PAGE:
Despite his strong work ethic, he still managed to make his mark on the amateur golf record books. He captured championships in West Virginia, the United States and around the world. But the title that eluded him was the one he coveted most – the U.S. Amateur Championship.

Campbell threw his hat into the political ring in 1948 when he was appointed to the West Virginia House of Delegates after a local member resigned. During his three years there, he successfully sponsored a variety of bills, two of the most historic being the creation of Huntington's Tri-State Airport and the introduction of voting machines in West Virginia. He then faced a string of political defeats, including a 1952 bid for the Congressional primary, which interfered with an invitation to play in the 1952 Masters. "Those were two of the worst decisions I ever made," Campbell recalls. He eventually switched from the Democratic to the Republican party but lost a bid for the 1970 State Senate by just 179 votes. He never again actively sought political office.

Bill Campbell

Undeterred by his political defeats, Campbell continued to stay involved in public service by lending his time and talent to countless civic causes. Like his parents and grandparents before him, he served on numerous boards over the years in an attempt to move Huntington and the state of West Virginia forward. His father, Rolla D. Campbell, was a respected attorney and civic leader, while his mother, the former Ruth Cammack, was an accomplished pianist and hard-charging activist who cleaned up the county jail and took on the state's mental health institutions almost singlehandedly. Drive around Huntington and you will see evidence of his family's positive impact – Cammack Elementary School, the Campbell Woods law firm, the Cammack Children's Center. Some of Bill Campbell's civic contributions include roles as president of the Chamber of Commerce, president of the YMCA, membership in the Marshall University Foundation and a long-standing relationship with the Huntington Museum of Art.

"I chose my ancestors well," Campbell says with a smile. "We have a history in Huntington of dedicated, civic-minded people. In fact, people are one of our state's greatest resources. West Virginians are independent, forthright, industrious, honest, reliable and productive people."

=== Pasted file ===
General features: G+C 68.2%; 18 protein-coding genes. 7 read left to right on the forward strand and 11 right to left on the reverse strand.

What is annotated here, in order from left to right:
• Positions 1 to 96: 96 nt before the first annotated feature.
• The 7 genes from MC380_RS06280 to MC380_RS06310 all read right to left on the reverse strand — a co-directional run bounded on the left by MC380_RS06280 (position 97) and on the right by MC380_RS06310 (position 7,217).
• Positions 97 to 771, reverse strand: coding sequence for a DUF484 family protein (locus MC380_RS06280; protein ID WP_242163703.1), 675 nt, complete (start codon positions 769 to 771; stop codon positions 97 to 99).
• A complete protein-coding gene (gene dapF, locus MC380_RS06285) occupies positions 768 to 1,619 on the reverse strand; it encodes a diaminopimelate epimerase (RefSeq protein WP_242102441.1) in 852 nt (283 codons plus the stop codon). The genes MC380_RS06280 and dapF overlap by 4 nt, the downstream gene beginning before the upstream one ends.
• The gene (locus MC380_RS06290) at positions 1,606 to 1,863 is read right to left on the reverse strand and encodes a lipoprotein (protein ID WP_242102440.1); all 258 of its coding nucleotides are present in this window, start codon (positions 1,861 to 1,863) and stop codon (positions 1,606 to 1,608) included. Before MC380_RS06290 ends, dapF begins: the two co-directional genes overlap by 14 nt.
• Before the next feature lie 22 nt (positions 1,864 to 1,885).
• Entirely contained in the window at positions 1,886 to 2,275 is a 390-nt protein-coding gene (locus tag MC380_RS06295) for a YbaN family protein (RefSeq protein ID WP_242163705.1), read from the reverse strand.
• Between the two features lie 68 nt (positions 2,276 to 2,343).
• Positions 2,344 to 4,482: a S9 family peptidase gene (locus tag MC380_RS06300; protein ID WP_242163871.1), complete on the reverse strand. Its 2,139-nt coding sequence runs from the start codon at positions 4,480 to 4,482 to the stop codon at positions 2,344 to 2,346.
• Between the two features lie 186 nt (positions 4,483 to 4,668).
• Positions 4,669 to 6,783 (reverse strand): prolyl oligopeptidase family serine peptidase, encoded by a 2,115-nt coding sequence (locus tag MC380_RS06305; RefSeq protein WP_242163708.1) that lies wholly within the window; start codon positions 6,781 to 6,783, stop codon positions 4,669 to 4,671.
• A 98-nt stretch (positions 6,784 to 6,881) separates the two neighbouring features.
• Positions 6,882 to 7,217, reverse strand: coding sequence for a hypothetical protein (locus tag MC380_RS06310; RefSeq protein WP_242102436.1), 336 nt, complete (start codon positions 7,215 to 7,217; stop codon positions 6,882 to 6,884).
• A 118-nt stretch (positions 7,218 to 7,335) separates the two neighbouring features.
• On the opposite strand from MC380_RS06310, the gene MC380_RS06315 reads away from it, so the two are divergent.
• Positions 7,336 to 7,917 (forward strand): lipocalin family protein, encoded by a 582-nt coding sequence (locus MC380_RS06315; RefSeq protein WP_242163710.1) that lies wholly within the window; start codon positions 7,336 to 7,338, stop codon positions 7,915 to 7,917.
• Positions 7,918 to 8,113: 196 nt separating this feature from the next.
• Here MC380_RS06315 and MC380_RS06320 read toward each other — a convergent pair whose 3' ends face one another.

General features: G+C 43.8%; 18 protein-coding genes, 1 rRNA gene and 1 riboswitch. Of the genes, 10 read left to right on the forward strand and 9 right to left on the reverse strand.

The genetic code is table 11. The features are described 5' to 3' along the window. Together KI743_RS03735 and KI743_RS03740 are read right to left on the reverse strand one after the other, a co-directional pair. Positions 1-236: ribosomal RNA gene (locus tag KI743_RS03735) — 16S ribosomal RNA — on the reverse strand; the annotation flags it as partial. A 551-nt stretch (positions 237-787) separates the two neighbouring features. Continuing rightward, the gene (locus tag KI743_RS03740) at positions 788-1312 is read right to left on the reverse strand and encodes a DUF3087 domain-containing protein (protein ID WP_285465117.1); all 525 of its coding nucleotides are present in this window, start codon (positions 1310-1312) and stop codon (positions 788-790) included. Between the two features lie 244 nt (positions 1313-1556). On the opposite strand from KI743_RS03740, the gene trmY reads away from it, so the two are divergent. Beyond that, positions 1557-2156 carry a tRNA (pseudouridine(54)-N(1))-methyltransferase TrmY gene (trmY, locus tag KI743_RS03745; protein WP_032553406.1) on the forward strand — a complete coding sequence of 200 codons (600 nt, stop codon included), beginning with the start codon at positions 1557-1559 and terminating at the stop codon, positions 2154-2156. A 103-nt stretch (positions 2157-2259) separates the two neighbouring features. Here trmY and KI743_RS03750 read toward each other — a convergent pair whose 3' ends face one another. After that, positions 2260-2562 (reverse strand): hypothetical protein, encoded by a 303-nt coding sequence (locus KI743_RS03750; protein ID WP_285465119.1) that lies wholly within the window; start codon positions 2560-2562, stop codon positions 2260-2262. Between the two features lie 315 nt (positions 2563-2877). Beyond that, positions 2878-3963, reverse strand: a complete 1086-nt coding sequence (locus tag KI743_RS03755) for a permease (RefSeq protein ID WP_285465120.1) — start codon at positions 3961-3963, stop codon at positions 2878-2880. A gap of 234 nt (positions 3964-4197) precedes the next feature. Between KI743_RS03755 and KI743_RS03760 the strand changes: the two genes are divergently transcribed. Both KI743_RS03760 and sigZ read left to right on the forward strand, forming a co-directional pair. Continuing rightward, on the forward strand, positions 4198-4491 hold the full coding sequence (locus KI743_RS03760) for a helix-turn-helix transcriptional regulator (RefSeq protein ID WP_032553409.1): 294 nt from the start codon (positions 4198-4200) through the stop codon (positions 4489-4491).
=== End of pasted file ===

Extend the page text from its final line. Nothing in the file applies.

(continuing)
In 1954, at age 31 and seemingly a confirmed bachelor, he married the beautiful Joan Dourif, a widow with four young children. Overnight he left behind his single, carefree life to become a husband and father. In the following years the couple would have two children of their own. He handled it all with apparent ease. "Joan did all the heavy lifting," he says admiringly.

A self-professed adrenaline junkie, Campbell is always on the go. Much of that drive stems from his personality as well as a lifelong commitment to fitness. He doesn't drink or smoke, though he would gamble on the golf course – up to a $1 Nassau. He was a jogger and swimmer until age 70 when he switched to walking. In his younger days he was always trying out new exercise gizmos. All of this might explain how he won the long drive contest at the 1951 Masters with a 328-yard bomb. (Keep in mind that this was long before graphite shafts, titanium heads and today's high-tech golf ball.) Even today at age 87 he can be found after hours at Huntington Physical Therapy, working on his strength and balance.

Both Campbell and his father shared a passion for aviation and received their pilot licenses in the same year. The pair often would fly together. Whether it was a weekend jaunt to Bill's Greenbrier County farm or a carefree exploration of the West Virginia mountains, the father and son co-pilots shared numerous memories in the open skies.

If you ask any of Bill Campbell's peers to describe him, they will undoubtedly refer to the qualities that distinguish him as a gentleman. They will also point out his unwavering character and dedication to the game of golf. As just one example, former United States Golf Association Executive Director Frank Hannigan likes to tell the following story:

I was talking with Jack Nicklaus about the USGA's amateur status rules, including a prohibition against accepting free balls or clubs from equipment manufacturers. Nicklaus, who had turned professional by this time, was telling me the rule should be changed. He asserted that the prohibition was unenforceable.

"Name one top amateur who doesn't take anything from the manufacturers," Nicklaus said.

"Bill Campbell," I replied.

Nicklaus paused for a moment. "Okay. You can have Campbell," he said. "Name another one."

Bill Campbell has always been one of a kind. He played amateur golf in the purest sense – as an honest, gentlemanly pursuit. He understood that golf is a game of honor, one that requires the competitors to keep their own score and call penalties on themselves. As Campbell says, "There is no other sport like it in the world."

Unlike some of today's professional golfers, he did not shout profanities or throw a club after a bad shot. He was gracious in victory and defeat, a sportsman in the truest sense of the word.

Bill Campbell